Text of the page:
Monday Pet Tip: Medicating Your Dog


Coaxing, pleading, begging- it's for the dogs! It can be a frustrating experience to convince your canine friend to take his daily dose of medication. We have gathered together some helpful tips and advice on how to make the process go as smoothly as possible.
 
LIQUID MEDICATIONS
The easiest way to give your dog a liquid medication is to mix it with some canned food. To ensure that the medication is swallowed, it is best to hand feed a small amount of food containing the medication, rather than a large portion that the dog may not completely consume. Some dogs may be unwilling to eat the food or may have dietary restrictions that prevent you from using this technique. If this is the case, you will need to administer the medication directly into your dog’s mouth.

Place your dog in a safe and comfortable area where it can be easily handled. Have the medication prepared and easily accessible. It is easiest to give liquid medication if you have a second person available to help you.

Make sure you have carefully read the prescription label and understand the dosing instructions. Most liquid medications should be gently shaken or mixed prior to drawing them into the dosing syringe.

Gently pull your dog’s lip away from the teeth and create a “pouch” along the side of the mouth.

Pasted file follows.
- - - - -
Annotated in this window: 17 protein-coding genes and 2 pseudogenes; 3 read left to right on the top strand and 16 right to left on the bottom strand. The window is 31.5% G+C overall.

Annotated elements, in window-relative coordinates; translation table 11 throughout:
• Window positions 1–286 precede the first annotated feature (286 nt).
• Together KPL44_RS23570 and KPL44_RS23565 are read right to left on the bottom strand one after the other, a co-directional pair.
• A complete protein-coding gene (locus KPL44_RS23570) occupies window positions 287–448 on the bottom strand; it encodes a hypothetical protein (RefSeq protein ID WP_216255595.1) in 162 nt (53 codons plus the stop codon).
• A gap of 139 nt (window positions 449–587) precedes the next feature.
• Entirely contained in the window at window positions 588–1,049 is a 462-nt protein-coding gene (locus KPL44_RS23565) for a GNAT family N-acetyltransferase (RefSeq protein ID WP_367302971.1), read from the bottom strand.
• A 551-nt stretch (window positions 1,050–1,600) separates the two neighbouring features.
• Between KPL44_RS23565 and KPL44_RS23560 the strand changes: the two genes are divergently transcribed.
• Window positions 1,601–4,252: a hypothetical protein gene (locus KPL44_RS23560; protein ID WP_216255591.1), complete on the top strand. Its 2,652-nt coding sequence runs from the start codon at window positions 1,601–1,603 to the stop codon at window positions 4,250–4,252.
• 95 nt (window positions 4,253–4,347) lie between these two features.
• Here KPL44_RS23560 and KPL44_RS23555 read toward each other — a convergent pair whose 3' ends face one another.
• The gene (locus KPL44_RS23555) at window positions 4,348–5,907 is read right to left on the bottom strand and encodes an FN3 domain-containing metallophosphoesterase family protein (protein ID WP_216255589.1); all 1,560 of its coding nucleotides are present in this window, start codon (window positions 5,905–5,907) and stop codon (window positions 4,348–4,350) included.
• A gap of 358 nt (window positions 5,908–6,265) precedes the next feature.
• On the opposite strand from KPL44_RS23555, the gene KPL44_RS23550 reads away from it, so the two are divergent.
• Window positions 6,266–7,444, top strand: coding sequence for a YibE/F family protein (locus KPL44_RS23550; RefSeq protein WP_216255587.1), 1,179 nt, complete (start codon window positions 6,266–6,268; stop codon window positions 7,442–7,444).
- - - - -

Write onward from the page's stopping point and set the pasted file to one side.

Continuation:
Place the tip of the syringe in the side of the mouth, just behind one of the canine teeth and advance the syringe so that it is in the mouth just past the tooth line.

Slowly squeeze the syringe to dispense the liquid medication. Make sure you do this slowly so the dog has time to swallow the liquid and breathe normally.

Most dogs will spit out some of the medication. DO NOT re-medicate unless you are certain that NONE of the medication was taken.

Make sure you give your dog plenty of praise throughout the procedure and offer a treat or extra playtime after giving the medication. This will make the experience more positive and make it easier to give the medication the next time.

Rinse the dropper or syringe thoroughly with water and refrigerate the remaining medication if necessary.

PILLS/CAPSULES
The easiest way to give your dog a pill is to hide the pill in food. This usually works best if the pill is hidden in a small amount of canned dog food, peanut butter or cottage cheese, or you can purchase a product called "Pill Pockets" from our hospital, which is designed specifically for this. To ensure that the pill is swallowed, it is better to hand feed a small amount of food or the Pill Pocket that the dog is certain to eat rather than offering a large portion that the dog may not completely consume. Some dogs may spit out the pill, so it is important to carefully observe your pet after administering the medication.

If your dog persists in spitting out the pills or if dietary restrictions prevent you from hiding the pills in an appealing treat, you will need to administer the pill directly into your dog’s mouth.